By Asmau Ahmad
The United Nations Children’s Fund (UNICEF) has identified poverty as major determinant of whether a child has access to immunisation against vaccine-preventable disease or not.
The fund disclosed this in its ‘State of The World’s Children 2023’ report, adding that there are millions of such children in Africa, referred to as “zero-dose children.”
They are children who failed to receive any routine vaccination.
According to the UNICEF report, data shows that children from the very poorest households with income in the bottom 10 per cent of the population are less likely to be immunised than children in the wealthiest 10 per cent.
It stated that during the year under review, 22.6 per cent of children in the poorest households were zero-dose children, in contrast with the wealthiest group which had 4.9 per cent of zero-dose children.
The data also indicated that the gaps between the wealthiest and poorest were widest in low-income countries and narrowest in upper-middle income countries.
“West and Central Africa presented the largest gap between rich and poor, as 48.6 per cent of children from the poorest households were zero-dose children, compared with 6.3 per cent of children in the wealthiest.”
The report, which also indicated that 67 million children missed out entirely or partially on routine immunisation from 2019 to 2021 due to COVID-19, added that with 2.2 million, Nigeria was home to the second largest number of zero-dose children in the world.
The fund analysed 74 low- and middle-income countries to arrive at the report.
It also said that among the 10 countries with the highest gaps in vaccination coverage between rich and the poor, seven were in sub-Saharan Africa.
In addition to poverty, it said that location plays a significant role in whether a child is immunised or not.
“In the 74 low and middle-income countries analysed for UNICEF, 9.4 per cent of children in urban areas were zero-dose children and 15.1 per cent in rural areas.
“As with poverty, the greatest gap in immunisation by location was in West and Central Africa, where the prevalence of zero-dose children was 16.2 per cent in urban areas and 34.6 per cent in rural areas.”
The report also pointed out that multiple forms of marginalisation served as barrier to childhood immunisation.
It added that though the data showed an overall gender balance in immunisation rates, there are other ways that gender disparities become barriers to immunisation.
“The data analysed for the report focused on two categories: a mother’s lack of education and her lack of empowerment.
“In most communities, mothers have the primary responsibility for children’s health.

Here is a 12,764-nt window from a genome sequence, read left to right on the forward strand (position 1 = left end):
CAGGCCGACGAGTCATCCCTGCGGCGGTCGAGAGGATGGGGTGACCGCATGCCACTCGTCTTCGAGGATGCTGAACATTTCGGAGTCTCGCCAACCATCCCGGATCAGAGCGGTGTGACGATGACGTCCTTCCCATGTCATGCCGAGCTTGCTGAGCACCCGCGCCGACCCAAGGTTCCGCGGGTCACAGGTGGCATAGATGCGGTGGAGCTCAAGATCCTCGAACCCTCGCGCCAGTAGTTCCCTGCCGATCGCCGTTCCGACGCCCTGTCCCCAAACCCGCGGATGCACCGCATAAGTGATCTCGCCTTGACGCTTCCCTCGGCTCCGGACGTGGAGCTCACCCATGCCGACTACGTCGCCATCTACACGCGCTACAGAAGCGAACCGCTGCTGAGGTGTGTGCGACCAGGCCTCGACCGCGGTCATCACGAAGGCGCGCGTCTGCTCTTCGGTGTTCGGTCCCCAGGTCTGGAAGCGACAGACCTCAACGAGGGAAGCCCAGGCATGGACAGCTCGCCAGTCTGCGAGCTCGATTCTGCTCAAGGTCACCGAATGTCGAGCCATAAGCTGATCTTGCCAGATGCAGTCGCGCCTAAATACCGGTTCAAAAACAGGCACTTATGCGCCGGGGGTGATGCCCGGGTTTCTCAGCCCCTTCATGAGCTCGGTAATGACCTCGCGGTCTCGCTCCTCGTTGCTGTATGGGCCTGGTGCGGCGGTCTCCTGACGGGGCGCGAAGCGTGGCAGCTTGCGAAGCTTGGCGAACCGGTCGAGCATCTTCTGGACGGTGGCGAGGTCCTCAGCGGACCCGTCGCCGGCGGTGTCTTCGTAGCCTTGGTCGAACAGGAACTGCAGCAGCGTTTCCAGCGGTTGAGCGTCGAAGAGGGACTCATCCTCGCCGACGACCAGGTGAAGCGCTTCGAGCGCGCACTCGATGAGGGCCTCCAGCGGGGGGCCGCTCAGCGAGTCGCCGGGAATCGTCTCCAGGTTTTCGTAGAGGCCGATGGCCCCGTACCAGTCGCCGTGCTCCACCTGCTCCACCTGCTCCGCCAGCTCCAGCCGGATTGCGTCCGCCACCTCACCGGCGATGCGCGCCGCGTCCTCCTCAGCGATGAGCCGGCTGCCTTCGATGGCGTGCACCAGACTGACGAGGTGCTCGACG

“However, social and cultural norms in homes and communities can limit their status and decision-making authority, which can interfere with their ability to act on their own and on their children’s behalf.
“Therefore, women most often have the burden of overcoming barriers of time and distance to immunise their children; they are the family members required to take time from work and travel to have a child immunised.
“They carry this responsibility in spite of lack of status, economic stability and information,” the fund said.
It also noted that the prevalence of zero-dose children declined as a mother’s level of education increased.
The report revealed that there was 23.5 per cent prevalence of zero-dose children among mothers without any education, 13.1 per cent prevalence of zero-dose children among mothers with a primary education and 6.9 per cent prevalence of zero-dose children among mothers with at least a secondary education.
“Of the 74 countries studied, only 33 had empowerment data. In Nigeria, the data showed the greatest gap in vaccination coverage linked to the level of empowerment experienced by mothers.
“There, the prevalence of zero-dose children among mothers with a low level of empowerment was 53.2 per cent compared with a 10.8 per cent prevalence among mothers with a high level of empowerment.”
Other factors that influence zero-dose immunisation according to UNICEF are ethnicity, crisis, displacement, availability, accessibility and affordability.
For crisis, it said that instability, violence and disruption could wreak havoc on health systems and hinder children’s opportunities to be immunised.
“Crisis can displace health workers; halt financing; impair supply chains; and cause damage to roads, electricity grids, and water and sanitation systems.
“During conflict, collateral and purposeful attacks on health-care facilities make accessing health services dangerous.”
It said that some people migrate from their homes to camps for refugees or internally displaced persons, while others find themselves in informal settlements or communities which makes it difficult to find and estimate the numbers of children who need vaccinations.
The fund however, said that reaching zero-dose and under-vaccinated children means making vaccination as available, convenient and inexpensive as possible.
It said that achieving this goal requires interventions that take account of availability, accessibility and affordability barriers with examples of such interventions being incentives that address the concerns of poor families.
Also, prompts and reminders can also be effective particularly if they are linked to vaccination records.
“Overcoming barriers of availability, accessibility and affordability is critical to overcoming inequity in immunisation and reaching zero-dose and under vaccinated children. Ultimately, overcoming these barriers will save lives.
“Indeed, immunization saves about 4.4 million lives a year. If the world reaches 2030 global goals for immunization to reach zero-dose and under-vaccinated children, the number of lives saved could climb to 5.8 million.”
The fund said that securing funding and political will globally, nationally and locally are essential to vaccinate every child.